Monday, February 04, 2008

The Constraints of Culture

bev M.D. commented as follows on my recent posting titled Unmanaged Care:

“I have no knowledge of what Kaiser, Mayo or Ford do, but what leads to your supposition that they don't impose the necessary discipline either? I am asking because that would be a blow to my pet theory that a "shotgun marriage" of hospitals and large physician groups, a la Mayo, Cleveland, etc., would go a long way to ameliorate the total lack of coordination and continuity in our present system.”

Managing care means deciding the best way to deal with a certain type of case and then being disciplined enough to get it done that way.

That runs counter to the prevailing culture that proscribes interference in how individual physicians treat their individual patients. It is the culture that leads politicians to be in favor of “putting medical decisions back into the hands of doctors and patients.”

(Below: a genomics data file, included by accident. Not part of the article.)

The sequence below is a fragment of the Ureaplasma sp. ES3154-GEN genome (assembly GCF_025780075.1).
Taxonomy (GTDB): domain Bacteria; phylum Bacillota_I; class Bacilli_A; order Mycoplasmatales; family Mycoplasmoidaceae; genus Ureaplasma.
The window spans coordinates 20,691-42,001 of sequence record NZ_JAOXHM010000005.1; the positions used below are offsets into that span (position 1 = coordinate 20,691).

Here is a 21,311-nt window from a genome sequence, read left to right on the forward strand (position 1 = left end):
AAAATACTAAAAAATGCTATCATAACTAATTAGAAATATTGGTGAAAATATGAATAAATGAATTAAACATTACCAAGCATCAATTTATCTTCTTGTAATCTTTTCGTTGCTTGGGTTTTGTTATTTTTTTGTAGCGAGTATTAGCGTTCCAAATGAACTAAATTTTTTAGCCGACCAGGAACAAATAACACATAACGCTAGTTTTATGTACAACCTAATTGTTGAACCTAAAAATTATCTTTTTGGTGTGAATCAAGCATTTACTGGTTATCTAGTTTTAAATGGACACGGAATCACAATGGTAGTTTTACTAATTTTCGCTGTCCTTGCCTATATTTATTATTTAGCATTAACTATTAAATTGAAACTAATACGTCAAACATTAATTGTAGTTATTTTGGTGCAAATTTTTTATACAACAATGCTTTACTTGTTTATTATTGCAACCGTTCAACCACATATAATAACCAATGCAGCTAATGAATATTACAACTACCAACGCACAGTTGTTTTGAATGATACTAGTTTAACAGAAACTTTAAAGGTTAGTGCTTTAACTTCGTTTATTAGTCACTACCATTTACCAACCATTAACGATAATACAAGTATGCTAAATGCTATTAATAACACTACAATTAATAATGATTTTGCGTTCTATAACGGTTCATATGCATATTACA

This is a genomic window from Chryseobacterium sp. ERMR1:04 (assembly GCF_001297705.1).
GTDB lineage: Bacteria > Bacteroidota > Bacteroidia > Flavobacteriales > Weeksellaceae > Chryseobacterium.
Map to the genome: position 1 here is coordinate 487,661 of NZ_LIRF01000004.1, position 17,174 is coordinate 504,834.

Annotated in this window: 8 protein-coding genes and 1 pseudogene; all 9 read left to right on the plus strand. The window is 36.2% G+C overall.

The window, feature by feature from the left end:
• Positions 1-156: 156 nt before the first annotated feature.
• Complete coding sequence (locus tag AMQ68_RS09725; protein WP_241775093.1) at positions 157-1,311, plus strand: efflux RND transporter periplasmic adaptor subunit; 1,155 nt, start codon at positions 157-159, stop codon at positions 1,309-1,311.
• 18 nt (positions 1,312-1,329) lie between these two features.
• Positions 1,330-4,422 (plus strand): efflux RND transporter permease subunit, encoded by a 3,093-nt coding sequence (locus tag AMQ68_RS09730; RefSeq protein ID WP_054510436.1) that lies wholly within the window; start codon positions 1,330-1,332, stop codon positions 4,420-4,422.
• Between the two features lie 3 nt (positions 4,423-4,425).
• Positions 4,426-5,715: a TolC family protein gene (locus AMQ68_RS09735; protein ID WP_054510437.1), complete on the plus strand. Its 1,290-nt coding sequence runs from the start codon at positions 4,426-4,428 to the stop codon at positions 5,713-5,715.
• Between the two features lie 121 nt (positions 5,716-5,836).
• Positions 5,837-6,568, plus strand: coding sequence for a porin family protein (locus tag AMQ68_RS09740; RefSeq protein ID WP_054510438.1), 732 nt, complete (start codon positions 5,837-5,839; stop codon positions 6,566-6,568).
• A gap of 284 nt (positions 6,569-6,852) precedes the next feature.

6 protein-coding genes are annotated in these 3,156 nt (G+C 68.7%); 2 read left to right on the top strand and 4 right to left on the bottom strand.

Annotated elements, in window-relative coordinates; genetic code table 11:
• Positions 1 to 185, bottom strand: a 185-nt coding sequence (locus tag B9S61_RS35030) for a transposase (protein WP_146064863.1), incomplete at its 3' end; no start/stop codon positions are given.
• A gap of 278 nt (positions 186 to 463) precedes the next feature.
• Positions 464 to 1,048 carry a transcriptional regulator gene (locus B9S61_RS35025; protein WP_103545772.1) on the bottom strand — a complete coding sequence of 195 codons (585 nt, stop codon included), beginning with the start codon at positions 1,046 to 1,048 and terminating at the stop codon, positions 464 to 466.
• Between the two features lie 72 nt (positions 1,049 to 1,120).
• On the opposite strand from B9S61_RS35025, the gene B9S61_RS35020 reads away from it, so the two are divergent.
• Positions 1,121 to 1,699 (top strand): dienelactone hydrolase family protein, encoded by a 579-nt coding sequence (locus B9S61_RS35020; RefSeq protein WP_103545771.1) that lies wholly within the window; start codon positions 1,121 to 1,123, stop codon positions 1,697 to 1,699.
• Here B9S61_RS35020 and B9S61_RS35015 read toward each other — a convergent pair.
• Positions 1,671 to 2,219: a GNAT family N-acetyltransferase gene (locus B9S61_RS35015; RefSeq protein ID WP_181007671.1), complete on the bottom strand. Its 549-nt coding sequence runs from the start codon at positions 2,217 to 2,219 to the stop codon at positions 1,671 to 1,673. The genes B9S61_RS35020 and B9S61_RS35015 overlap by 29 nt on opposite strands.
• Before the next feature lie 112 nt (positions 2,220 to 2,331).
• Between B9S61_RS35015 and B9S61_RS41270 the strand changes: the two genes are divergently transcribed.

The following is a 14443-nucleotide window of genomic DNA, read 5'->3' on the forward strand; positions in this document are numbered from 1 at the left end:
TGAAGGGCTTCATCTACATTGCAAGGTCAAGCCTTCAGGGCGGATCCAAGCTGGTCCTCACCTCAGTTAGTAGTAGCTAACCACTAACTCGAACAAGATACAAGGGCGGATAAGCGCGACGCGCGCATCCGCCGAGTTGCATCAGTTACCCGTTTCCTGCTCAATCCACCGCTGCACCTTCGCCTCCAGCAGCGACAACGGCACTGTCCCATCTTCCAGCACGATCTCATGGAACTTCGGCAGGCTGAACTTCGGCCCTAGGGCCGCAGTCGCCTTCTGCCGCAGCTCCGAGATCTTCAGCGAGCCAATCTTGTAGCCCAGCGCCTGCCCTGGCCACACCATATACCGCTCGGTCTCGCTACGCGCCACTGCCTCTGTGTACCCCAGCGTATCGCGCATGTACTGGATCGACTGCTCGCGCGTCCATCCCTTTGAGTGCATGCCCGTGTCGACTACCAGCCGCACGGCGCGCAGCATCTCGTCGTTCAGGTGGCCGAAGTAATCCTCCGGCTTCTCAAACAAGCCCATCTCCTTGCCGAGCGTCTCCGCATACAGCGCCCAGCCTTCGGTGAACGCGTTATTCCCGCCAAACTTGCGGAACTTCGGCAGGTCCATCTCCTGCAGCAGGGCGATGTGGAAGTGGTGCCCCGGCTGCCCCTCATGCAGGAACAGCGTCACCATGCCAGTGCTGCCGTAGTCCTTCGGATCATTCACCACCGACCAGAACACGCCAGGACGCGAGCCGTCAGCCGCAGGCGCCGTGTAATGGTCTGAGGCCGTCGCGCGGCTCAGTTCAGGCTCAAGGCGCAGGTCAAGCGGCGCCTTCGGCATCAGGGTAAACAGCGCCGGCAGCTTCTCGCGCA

Kaiser, Mayo and Ford are not immune from that. Their doctors were trained like all other doctors and their trustees and managers reflect the culture of the society of which they are a part.

This unwillingness to tolerate interference in the doctor/patient relationship is one of the tenets of our culture that stands in the way of meaningful reform of health care. It might work if people paid for care from their own pockets, but with health insurance a sacred doctor/patient relationship says that doctors and patients can do whatever they want, but the insurance company has to pay for it. That is the equivalent of a blank check.

That is changing – as it eventually must – but ever so slowly. One hopes that organizations like Kaiser, Mayo and Ford are in the vanguard of that change.

But there is a limit to how far those organizations can get out ahead of the prevailing culture and so far there has not been enough change to allow Kaiser, Mayo, Ford or anybody else to impose the discipline needed to effectively manage care.

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